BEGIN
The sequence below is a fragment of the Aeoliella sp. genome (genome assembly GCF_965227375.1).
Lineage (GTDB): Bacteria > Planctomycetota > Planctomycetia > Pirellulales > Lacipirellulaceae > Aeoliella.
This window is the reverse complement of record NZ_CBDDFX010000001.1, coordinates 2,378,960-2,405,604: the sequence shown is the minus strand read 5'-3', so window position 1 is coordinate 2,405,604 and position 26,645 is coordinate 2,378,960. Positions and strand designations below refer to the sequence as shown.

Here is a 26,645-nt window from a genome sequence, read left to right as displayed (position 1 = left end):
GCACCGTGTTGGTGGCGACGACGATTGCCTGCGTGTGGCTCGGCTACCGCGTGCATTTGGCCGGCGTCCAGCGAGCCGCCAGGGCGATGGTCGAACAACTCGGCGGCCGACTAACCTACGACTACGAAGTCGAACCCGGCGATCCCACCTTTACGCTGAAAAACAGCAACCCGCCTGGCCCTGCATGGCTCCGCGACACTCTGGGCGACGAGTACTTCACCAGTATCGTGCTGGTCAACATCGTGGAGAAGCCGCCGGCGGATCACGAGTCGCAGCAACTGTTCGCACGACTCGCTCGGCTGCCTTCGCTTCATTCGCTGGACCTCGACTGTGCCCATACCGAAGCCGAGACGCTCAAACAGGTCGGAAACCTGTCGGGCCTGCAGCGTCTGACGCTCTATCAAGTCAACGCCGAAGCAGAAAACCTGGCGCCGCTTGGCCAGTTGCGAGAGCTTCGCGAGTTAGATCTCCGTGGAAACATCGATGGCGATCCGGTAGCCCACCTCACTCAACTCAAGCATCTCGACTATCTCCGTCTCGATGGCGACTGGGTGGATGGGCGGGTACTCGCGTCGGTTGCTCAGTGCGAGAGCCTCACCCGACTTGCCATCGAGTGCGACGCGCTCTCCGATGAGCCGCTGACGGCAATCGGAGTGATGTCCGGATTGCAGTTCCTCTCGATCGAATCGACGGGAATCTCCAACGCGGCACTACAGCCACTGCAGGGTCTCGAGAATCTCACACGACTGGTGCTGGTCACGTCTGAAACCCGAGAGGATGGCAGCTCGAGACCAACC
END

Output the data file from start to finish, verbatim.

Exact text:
The sequence below is a fragment of the Aeoliella sp. genome (genome assembly GCF_965227375.1).
Lineage (GTDB): Bacteria > Planctomycetota > Planctomycetia > Pirellulales > Lacipirellulaceae > Aeoliella.
This window is the reverse complement of record NZ_CBDDFX010000001.1, coordinates 2,378,960-2,405,604: the sequence shown is the minus strand read 5'-3', so window position 1 is coordinate 2,405,604 and position 26,645 is coordinate 2,378,960. Positions and strand designations below refer to the sequence as shown.

Here is a 26,645-nt window from a genome sequence, read left to right as displayed (position 1 = left end):
GCACCGTGTTGGTGGCGACGACGATTGCCTGCGTGTGGCTCGGCTACCGCGTGCATTTGGCCGGCGTCCAGCGAGCCGCCAGGGCGATGGTCGAACAACTCGGCGGCCGACTAACCTACGACTACGAAGTCGAACCCGGCGATCCCACCTTTACGCTGAAAAACAGCAACCCGCCTGGCCCTGCATGGCTCCGCGACACTCTGGGCGACGAGTACTTCACCAGTATCGTGCTGGTCAACATCGTGGAGAAGCCGCCGGCGGATCACGAGTCGCAGCAACTGTTCGCACGACTCGCTCGGCTGCCTTCGCTTCATTCGCTGGACCTCGACTGTGCCCATACCGAAGCCGAGACGCTCAAACAGGTCGGAAACCTGTCGGGCCTGCAGCGTCTGACGCTCTATCAAGTCAACGCCGAAGCAGAAAACCTGGCGCCGCTTGGCCAGTTGCGAGAGCTTCGCGAGTTAGATCTCCGTGGAAACATCGATGGCGATCCGGTAGCCCACCTCACTCAACTCAAGCATCTCGACTATCTCCGTCTCGATGGCGACTGGGTGGATGGGCGGGTACTCGCGTCGGTTGCTCAGTGCGAGAGCCTCACCCGACTTGCCATCGAGTGCGACGCGCTCTCCGATGAGCCGCTGACGGCAATCGGAGTGATGTCCGGATTGCAGTTCCTCTCGATCGAATCGACGGGAATCTCCAACGCGGCACTACAGCCACTGCAGGGTCTCGAGAATCTCACACGACTGGTGCTGGTCACGTCTGAAACCCGAGAGGATGGCAGCTCGAGACCAACC